The Startup Nation and its IT Problem
June 28, 2017
The New York Times — Driven by startups, Israel’s technology industry is its fastest growing part of the economy. It accounts for 14 percent of economic output and 50 percent of exports.
But a shortage of workers means its position at the cutting edge of global technology is at risk, with consequences for the economy and employment.
The main reason for the shortfall is a sharp drop in the number of computer science, math and statistics graduates, down from a peak of 3,000 in 2005 to a low of 1,600 in 2008.
This is partly due to problems in secondary and primary schools where lack of funding means some classrooms do not have computers and advanced math teachers are in short supply.
“Why do we still have classes where there are no computers?” laments Yifat Turbiner, a researcher in entrepreneurship and innovation at Ben-Gurion University.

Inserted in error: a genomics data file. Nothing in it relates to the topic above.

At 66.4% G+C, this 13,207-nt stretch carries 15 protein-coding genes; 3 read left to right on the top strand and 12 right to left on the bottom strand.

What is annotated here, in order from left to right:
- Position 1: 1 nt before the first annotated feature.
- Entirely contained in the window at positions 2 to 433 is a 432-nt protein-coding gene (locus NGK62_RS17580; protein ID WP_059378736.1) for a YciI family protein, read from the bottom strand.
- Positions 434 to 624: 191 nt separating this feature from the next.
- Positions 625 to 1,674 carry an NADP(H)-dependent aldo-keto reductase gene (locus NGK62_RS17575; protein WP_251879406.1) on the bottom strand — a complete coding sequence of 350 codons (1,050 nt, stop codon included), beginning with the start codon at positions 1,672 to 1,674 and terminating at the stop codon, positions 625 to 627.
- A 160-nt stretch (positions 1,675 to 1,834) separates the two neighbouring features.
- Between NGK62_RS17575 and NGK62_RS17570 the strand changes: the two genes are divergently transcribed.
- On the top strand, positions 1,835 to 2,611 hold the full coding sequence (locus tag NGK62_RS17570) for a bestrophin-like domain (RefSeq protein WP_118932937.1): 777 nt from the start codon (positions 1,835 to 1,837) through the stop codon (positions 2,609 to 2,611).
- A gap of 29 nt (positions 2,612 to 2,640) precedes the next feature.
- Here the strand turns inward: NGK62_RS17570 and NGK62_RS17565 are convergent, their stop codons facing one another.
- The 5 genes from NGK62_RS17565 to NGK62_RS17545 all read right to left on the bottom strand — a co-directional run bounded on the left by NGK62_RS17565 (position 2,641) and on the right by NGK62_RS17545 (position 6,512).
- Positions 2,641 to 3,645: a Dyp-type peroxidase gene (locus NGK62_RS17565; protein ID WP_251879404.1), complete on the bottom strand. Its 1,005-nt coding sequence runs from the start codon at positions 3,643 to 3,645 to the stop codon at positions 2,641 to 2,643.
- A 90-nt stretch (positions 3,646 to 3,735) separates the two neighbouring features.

Ms. Turbiner is a Ph.D. student and lecturer in the Department of Business Administration in the Guilford Glazer Faculty of Business and Management. In addition, she is a business development mentor at Inno-Negev, BGU’s technology accelerator.
The Education Ministry has announced plans to boost studies of math and science, especially in high schools outside the cities where advanced classes are not always available. But Turbiner says initiatives are also needed for a higher standard of math at a younger age, including training more teachers.
“If more budgets aren’t allocated to generate a technological state of mind from elementary school, I believe all industries will suffer, not just high-tech,” she says.